At the beginning of His ministry, Jesus is baptized and God says, “this is My Son with whom I am well pleased.” Then he is sent off to the wilderness to be tempted and begin His ministry. Jesus began His ministry out of blessing, not for blessing (thanks to Jon Tyson for that insight).
This blessing is repeated by God at the Mount of Transfiguration, before Jesus’ ministry shifts from one primarily of teaching to one of suffering and service. Jesus marches toward the cross with the blessing of God, not to try and gain the blessing of God.
In the Sermon on the Mount, Jesus begins by pronouncing nine blessings, then He teaches the Way of the Kingdom. He begins His preaching ministry to the crippled, lame, afflicted and oppressed (Matthew 4:24), by blessing them, then encouraging them to operate out of that blessing. Before these outcasts could even have the chance to obey, they were blessed by Jesus.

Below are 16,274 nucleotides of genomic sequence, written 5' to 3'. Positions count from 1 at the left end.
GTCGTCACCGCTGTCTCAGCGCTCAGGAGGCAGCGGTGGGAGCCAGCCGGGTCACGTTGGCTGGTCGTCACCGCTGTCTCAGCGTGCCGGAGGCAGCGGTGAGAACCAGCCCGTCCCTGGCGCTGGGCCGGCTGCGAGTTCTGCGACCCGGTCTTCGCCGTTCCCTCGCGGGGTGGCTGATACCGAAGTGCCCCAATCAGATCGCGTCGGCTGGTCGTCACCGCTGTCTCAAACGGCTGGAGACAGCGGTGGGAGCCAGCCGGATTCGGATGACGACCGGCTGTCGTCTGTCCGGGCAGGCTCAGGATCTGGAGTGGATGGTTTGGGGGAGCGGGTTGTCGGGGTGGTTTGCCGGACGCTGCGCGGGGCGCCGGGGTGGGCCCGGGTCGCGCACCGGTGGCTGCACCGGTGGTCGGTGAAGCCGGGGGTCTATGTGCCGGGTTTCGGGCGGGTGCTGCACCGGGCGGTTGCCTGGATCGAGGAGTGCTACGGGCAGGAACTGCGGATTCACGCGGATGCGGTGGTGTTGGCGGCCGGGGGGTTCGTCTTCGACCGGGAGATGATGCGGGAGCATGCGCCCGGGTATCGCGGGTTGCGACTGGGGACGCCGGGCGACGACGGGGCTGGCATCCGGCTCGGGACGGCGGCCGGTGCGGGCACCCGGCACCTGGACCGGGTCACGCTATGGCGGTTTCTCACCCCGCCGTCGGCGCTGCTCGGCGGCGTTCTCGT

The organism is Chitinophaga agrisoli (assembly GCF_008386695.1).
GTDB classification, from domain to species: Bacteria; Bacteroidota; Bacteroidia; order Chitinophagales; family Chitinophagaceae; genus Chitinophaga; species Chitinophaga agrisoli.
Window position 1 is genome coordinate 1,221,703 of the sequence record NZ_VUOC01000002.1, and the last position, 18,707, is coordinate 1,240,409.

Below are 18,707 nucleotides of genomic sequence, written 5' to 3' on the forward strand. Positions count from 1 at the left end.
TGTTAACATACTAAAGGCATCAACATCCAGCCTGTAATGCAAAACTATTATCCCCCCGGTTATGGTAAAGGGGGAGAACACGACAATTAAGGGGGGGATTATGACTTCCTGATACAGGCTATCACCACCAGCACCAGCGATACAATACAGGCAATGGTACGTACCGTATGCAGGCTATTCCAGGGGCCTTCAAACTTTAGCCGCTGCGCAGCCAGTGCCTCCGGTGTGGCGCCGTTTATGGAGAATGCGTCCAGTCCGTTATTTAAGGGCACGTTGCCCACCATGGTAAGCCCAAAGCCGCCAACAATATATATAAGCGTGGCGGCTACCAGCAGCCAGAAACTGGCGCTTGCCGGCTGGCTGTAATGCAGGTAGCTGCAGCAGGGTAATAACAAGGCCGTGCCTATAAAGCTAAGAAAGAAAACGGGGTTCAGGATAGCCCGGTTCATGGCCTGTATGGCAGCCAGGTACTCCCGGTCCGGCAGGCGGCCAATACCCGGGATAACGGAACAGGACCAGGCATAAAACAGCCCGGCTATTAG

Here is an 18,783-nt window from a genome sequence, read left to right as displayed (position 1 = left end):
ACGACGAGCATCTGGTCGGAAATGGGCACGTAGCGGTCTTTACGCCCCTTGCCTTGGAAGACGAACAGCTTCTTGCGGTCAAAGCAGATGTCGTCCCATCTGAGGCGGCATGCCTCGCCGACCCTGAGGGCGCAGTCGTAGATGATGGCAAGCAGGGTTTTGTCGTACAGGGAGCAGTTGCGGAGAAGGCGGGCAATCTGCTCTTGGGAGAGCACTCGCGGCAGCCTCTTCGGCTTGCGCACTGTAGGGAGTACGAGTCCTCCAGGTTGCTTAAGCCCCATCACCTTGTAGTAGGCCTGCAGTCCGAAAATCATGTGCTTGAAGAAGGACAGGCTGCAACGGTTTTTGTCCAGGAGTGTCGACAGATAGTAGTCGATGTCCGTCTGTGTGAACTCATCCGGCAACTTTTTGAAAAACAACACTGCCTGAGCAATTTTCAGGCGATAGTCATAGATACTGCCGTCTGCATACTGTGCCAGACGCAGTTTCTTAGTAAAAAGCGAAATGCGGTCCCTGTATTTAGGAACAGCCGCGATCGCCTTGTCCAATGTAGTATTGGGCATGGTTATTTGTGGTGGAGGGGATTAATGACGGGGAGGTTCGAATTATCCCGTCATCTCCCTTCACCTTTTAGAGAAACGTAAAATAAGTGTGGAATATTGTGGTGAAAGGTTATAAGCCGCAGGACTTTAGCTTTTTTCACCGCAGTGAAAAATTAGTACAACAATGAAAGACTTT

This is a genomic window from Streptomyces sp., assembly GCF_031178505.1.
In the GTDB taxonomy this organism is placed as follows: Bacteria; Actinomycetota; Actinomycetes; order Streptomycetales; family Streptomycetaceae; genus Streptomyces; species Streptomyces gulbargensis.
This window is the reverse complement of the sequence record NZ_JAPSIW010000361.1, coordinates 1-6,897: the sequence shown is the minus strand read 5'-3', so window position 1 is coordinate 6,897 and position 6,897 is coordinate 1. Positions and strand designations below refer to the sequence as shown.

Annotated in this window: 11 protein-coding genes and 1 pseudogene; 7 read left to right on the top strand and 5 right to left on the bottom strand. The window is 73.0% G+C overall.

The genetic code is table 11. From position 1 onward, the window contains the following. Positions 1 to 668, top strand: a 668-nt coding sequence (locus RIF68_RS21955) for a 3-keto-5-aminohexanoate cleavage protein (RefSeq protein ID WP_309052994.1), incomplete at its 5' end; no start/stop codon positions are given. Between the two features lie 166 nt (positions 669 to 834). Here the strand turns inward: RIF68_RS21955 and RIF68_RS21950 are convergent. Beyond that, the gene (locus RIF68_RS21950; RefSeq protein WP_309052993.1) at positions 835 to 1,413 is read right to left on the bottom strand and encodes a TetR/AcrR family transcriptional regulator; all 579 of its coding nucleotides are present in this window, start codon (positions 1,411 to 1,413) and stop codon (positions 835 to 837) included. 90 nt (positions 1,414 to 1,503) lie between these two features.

And when Jesus commissions the disciples in Luke 24 to carry the Gospel to the ends of the Earth it says “while He blessed them, He parted from them and was carried up into Heaven” (v. 51). The Apostles began their Apostolic ministry from the blessing of the Lord, before they’d ever done anything. They were not trying to gain the blessing of Jesus, they already had it.
I think there’s something for us to learn from this pattern in Scripture. Too often we only bless and praise results. Which, in our homes, churches, and businesses, can lead to a culture of people-pleasing, unhealthy competition, and burnout. Our relationships become transactional based upon performance. This is an unhealthy dynamic that I don’t believe is the pattern set out for us in the New Testament.
How much more free and empowered would people feel if they knew they didn’t have to perform to earn your blessing? And how much more genuine would our love be if we knew it wasn’t required in order to be blessed or loved in return?
It sure would be a blessing.
Photo by Jonny Swales on Unsplash